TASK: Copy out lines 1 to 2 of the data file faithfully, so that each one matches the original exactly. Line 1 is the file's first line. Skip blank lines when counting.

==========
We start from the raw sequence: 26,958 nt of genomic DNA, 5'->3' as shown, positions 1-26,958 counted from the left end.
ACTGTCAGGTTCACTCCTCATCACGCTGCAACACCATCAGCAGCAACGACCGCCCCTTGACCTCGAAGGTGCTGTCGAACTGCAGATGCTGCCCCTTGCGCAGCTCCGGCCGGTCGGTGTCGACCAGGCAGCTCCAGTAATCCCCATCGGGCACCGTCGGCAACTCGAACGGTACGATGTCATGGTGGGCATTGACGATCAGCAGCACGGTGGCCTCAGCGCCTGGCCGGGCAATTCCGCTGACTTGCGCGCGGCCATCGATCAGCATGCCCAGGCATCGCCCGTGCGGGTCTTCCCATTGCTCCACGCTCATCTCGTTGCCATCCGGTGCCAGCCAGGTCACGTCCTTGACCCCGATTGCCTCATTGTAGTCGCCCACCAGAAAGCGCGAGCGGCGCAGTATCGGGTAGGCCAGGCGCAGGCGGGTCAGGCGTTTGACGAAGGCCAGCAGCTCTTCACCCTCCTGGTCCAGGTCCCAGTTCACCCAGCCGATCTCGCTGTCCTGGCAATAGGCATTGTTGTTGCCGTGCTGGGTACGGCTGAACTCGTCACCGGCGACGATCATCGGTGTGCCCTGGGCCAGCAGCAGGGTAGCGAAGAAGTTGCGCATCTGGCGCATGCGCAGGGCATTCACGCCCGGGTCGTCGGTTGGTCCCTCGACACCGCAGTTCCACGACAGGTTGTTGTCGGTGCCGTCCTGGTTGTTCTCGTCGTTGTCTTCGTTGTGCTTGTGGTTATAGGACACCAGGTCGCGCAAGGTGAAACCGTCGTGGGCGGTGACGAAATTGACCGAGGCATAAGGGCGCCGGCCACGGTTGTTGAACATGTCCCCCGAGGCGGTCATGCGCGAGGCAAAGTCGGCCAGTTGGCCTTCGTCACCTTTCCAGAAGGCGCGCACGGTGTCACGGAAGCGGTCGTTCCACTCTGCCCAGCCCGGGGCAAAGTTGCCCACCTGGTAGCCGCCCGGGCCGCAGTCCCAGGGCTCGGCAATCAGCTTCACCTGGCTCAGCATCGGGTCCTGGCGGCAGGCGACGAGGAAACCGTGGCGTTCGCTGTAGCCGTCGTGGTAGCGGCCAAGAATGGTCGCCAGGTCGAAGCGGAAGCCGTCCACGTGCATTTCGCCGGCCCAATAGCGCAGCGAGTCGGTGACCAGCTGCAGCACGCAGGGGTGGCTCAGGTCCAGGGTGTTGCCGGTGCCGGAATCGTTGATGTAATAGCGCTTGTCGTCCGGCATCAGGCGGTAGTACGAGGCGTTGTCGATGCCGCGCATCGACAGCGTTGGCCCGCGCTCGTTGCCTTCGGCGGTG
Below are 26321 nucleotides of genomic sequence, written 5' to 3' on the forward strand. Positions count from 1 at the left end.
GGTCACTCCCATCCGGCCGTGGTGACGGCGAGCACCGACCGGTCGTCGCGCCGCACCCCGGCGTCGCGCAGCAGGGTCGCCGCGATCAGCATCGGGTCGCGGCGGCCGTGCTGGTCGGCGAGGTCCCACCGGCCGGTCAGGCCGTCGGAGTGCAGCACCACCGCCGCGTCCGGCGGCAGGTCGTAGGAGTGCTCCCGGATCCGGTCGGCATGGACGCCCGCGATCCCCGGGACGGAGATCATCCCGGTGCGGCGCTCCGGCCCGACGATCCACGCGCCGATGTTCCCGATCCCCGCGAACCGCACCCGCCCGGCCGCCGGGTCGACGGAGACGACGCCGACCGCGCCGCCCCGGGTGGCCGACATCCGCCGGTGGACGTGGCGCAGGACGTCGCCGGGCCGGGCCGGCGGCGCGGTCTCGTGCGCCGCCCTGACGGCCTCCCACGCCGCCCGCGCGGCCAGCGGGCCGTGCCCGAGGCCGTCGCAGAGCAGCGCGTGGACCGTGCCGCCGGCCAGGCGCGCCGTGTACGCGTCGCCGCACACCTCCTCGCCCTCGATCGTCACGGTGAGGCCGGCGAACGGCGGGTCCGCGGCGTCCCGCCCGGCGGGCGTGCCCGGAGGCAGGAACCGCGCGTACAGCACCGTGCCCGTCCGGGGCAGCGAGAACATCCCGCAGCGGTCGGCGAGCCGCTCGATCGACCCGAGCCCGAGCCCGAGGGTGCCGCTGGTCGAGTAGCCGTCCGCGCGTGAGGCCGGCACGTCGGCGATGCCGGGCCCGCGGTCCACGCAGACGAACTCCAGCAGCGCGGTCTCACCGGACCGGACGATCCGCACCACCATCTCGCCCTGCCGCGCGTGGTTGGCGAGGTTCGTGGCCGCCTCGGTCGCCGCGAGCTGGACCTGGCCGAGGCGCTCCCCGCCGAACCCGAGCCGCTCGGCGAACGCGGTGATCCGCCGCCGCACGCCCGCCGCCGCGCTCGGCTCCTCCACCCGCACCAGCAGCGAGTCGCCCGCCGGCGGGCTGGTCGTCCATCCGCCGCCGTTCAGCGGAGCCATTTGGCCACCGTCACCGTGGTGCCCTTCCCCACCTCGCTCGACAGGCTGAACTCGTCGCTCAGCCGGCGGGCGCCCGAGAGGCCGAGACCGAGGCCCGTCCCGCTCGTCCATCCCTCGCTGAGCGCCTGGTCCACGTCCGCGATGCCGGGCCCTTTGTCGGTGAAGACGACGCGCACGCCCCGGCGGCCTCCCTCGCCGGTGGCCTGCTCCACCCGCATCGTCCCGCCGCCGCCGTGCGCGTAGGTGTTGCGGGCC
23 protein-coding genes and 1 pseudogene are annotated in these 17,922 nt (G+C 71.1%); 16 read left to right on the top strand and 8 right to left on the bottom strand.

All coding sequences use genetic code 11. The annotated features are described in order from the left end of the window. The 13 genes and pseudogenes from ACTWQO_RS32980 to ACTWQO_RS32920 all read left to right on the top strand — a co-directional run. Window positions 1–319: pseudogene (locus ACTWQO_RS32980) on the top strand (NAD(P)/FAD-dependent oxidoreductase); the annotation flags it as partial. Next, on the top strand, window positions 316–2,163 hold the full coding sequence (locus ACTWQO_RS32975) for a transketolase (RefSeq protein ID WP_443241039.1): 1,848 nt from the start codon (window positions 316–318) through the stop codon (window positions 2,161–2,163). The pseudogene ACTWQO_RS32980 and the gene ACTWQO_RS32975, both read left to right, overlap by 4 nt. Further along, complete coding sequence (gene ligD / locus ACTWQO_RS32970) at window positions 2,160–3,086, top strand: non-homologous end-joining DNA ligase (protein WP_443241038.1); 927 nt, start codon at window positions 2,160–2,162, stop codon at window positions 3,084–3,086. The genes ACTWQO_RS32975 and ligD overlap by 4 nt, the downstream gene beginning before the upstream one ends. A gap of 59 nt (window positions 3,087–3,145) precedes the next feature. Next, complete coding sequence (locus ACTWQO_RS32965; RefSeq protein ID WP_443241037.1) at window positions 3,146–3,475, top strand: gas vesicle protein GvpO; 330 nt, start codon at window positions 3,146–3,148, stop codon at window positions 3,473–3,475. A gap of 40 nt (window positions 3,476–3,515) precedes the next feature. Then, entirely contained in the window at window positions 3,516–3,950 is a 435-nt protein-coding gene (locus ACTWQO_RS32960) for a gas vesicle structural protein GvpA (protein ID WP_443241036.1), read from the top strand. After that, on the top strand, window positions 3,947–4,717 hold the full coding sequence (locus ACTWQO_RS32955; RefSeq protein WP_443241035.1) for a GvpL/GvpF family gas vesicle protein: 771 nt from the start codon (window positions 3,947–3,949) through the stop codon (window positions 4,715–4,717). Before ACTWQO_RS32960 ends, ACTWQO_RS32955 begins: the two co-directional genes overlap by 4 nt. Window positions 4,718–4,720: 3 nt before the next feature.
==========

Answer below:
We start from the raw sequence: 26,958 nt of genomic DNA, 5'->3' as shown, positions 1-26,958 counted from the left end.
ACTGTCAGGTTCACTCCTCATCACGCTGCAACACCATCAGCAGCAACGACCGCCCCTTGACCTCGAAGGTGCTGTCGAACTGCAGATGCTGCCCCTTGCGCAGCTCCGGCCGGTCGGTGTCGACCAGGCAGCTCCAGTAATCCCCATCGGGCACCGTCGGCAACTCGAACGGTACGATGTCATGGTGGGCATTGACGATCAGCAGCACGGTGGCCTCAGCGCCTGGCCGGGCAATTCCGCTGACTTGCGCGCGGCCATCGATCAGCATGCCCAGGCATCGCCCGTGCGGGTCTTCCCATTGCTCCACGCTCATCTCGTTGCCATCCGGTGCCAGCCAGGTCACGTCCTTGACCCCGATTGCCTCATTGTAGTCGCCCACCAGAAAGCGCGAGCGGCGCAGTATCGGGTAGGCCAGGCGCAGGCGGGTCAGGCGTTTGACGAAGGCCAGCAGCTCTTCACCCTCCTGGTCCAGGTCCCAGTTCACCCAGCCGATCTCGCTGTCCTGGCAATAGGCATTGTTGTTGCCGTGCTGGGTACGGCTGAACTCGTCACCGGCGACGATCATCGGTGTGCCCTGGGCCAGCAGCAGGGTAGCGAAGAAGTTGCGCATCTGGCGCATGCGCAGGGCATTCACGCCCGGGTCGTCGGTTGGTCCCTCGACACCGCAGTTCCACGACAGGTTGTTGTCGGTGCCGTCCTGGTTGTTCTCGTCGTTGTCTTCGTTGTGCTTGTGGTTATAGGACACCAGGTCGCGCAAGGTGAAACCGTCGTGGGCGGTGACGAAATTGACCGAGGCATAAGGGCGCCGGCCACGGTTGTTGAACATGTCCCCCGAGGCGGTCATGCGCGAGGCAAAGTCGGCCAGTTGGCCTTCGTCACCTTTCCAGAAGGCGCGCACGGTGTCACGGAAGCGGTCGTTCCACTCTGCCCAGCCCGGGGCAAAGTTGCCCACCTGGTAGCCGCCCGGGCCGCAGTCCCAGGGCTCGGCAATCAGCTTCACCTGGCTCAGCATCGGGTCCTGGCGGCAGGCGACGAGGAAACCGTGGCGTTCGCTGTAGCCGTCGTGGTAGCGGCCAAGAATGGTCGCCAGGTCGAAGCGGAAGCCGTCCACGTGCATTTCGCCGGCCCAATAGCGCAGCGAGTCGGTGACCAGCTGCAGCACGCAGGGGTGGCTCAGGTCCAGGGTGTTGCCGGTGCCGGAATCGTTGATGTAATAGCGCTTGTCGTCCGGCATCAGGCGGTAGTACGAGGCGTTGTCGATGCCGCGCATCGACAGCGTTGGCCCGCGCTCGTTGCCTTCGGCGGTG